DURING the Lower Empire the town or village of Medinet Abou was still inhabited, and upon the introduction of Christianity the members of this Church converted one of the deserted courts of the great temple into a place for their own worship. The small columns which are seen in this view once supported the rafters which were inserted into the ancient entablature. Under the shade thus afforded the early Christians assembled, and continued until it was adopted into the Greek Church, when the altar was placed against the wall at the east end facing the spectator, in a recess with a semi-circular roof, built also out of the fragments of the heathen temple. The ancient sculptures with which the walls were covered they carefully plastered over with the mud of the Nile, to conceal  the idolatrous emblems of their pagan ancestors. To this circumstance we owe the preservation of the sculptures and hieroglyphics which enriched the wall, from which the plaster has now been removed.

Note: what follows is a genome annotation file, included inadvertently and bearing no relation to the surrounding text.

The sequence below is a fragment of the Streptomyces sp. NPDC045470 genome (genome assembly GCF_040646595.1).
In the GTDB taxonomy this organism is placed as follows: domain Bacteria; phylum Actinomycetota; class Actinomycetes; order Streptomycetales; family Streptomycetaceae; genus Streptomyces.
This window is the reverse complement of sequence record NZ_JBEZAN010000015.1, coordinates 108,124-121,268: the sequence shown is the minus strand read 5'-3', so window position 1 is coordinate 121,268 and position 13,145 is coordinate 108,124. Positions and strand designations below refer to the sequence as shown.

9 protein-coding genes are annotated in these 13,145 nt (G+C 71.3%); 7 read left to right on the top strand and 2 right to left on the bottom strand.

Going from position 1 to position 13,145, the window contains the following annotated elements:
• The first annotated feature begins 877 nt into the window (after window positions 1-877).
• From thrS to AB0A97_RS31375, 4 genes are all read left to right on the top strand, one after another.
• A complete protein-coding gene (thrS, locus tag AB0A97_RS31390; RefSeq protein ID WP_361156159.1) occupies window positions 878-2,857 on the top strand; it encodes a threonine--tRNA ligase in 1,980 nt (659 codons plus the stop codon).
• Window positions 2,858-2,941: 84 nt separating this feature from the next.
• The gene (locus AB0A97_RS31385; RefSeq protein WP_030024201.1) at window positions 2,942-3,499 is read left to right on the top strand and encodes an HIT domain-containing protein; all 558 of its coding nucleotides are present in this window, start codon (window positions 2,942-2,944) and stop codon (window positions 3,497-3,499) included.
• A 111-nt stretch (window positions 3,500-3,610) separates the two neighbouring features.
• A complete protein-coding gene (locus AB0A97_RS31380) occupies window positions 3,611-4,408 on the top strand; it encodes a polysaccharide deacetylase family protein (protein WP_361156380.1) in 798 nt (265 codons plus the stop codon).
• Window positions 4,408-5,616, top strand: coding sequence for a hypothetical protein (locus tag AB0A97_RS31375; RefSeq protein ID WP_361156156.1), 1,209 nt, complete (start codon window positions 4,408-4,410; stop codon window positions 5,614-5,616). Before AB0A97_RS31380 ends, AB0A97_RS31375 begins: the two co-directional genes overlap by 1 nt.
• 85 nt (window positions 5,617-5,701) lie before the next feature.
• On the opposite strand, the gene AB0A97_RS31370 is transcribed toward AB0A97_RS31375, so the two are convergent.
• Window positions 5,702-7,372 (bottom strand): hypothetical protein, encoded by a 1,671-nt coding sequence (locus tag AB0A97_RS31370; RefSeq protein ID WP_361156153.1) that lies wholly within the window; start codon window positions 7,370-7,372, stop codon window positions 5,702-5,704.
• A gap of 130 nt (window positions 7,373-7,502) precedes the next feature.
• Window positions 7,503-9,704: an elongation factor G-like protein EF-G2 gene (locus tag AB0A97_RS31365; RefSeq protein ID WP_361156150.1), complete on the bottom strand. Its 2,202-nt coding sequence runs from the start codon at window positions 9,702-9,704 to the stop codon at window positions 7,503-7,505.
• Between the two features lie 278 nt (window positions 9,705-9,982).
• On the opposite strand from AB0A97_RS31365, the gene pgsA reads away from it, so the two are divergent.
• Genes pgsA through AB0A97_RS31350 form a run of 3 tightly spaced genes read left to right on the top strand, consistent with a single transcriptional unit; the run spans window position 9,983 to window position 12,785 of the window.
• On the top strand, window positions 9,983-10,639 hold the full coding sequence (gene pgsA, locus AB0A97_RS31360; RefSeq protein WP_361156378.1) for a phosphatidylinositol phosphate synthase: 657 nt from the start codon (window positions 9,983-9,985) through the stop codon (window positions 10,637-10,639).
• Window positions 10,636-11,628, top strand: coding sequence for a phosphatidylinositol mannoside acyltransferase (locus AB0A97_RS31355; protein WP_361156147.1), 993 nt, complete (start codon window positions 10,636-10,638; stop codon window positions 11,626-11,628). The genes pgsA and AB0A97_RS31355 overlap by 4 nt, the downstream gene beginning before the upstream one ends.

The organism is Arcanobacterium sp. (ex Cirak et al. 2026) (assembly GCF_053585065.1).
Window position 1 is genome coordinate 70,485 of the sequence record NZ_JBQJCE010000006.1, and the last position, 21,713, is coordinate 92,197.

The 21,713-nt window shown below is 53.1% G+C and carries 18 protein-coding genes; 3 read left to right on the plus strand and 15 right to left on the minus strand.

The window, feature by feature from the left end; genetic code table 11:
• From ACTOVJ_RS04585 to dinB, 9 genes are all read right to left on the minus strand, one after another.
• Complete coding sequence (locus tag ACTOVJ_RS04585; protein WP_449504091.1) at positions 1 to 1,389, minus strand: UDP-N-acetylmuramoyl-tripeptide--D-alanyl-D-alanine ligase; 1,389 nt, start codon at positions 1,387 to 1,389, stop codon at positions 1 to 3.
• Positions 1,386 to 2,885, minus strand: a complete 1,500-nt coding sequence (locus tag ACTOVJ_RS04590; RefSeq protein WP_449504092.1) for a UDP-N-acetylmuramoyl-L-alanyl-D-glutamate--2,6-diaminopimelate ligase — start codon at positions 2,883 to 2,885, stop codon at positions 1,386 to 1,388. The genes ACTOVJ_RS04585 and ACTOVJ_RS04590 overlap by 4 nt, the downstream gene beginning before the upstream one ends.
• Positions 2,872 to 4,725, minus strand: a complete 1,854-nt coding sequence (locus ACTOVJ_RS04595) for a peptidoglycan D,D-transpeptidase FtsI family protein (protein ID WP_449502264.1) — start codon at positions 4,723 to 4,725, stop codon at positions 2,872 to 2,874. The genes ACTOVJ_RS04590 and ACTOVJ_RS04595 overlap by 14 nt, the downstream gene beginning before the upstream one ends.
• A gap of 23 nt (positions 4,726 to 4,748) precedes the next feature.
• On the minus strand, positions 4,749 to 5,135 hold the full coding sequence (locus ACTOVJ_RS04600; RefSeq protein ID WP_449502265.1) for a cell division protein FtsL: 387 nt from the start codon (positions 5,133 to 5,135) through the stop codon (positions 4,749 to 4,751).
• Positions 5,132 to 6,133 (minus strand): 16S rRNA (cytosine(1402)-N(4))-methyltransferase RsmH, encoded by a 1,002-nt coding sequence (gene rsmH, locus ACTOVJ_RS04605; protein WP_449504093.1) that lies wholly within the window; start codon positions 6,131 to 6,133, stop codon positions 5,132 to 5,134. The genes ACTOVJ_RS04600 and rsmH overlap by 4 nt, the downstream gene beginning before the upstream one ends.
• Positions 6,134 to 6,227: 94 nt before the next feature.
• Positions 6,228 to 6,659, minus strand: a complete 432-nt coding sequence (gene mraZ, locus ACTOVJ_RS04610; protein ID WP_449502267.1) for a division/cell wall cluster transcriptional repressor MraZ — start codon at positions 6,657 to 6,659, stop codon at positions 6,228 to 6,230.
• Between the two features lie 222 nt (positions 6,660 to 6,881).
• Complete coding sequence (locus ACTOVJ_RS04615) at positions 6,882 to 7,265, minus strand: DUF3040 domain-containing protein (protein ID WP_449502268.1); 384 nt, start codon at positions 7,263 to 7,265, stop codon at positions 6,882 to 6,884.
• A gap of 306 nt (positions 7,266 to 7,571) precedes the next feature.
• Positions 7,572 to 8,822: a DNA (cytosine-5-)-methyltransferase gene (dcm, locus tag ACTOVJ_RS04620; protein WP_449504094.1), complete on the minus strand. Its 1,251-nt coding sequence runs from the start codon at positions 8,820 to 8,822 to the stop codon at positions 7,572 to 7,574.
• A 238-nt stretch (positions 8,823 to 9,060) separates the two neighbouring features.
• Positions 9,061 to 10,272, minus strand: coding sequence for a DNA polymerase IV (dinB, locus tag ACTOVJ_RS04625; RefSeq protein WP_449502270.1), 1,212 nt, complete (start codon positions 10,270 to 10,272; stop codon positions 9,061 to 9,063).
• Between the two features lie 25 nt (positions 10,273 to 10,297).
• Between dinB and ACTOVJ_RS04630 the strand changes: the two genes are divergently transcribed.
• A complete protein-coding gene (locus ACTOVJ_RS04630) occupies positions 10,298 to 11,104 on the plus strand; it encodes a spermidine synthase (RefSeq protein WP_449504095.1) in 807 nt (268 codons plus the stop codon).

There are small apartments at the back of this building which the Christian priests appropriated, and houses of crude brick were erected on the ruins of the ancient village and within the precincts of the temple.

    The size of the church and the extent of the village prove its Christian population to have been considerable, and shew that Thebes held a rank among the principal dioceses of the Coptic Church. That it was the church of a Greek see and that the bishop resided here, there is little doubt; – indeed, devices and inscriptions on the walls remove any. It has been conjectured that this was Maximinianopolis, where the Christians had a large church until the period of the Arab invasion. Wilkinson met with the name of a bishop of this diocese in the eastern desert; but Pococke supposes this see to have been the modern Medamôut near Thebes.

    With the inroad of the Arabs it is, however, certain that the Christians of Medinet Abou were dispersed, and a period put to the existence there of a Christian church. Its timid community fled on the approach of the invaders to the neighbourhood of Esnè, and their former dwellings ceased to hold a place among the inhabited villages of Thebes.


        Roberts’s Journal.        Wilkinson’s Egypt and Thebes.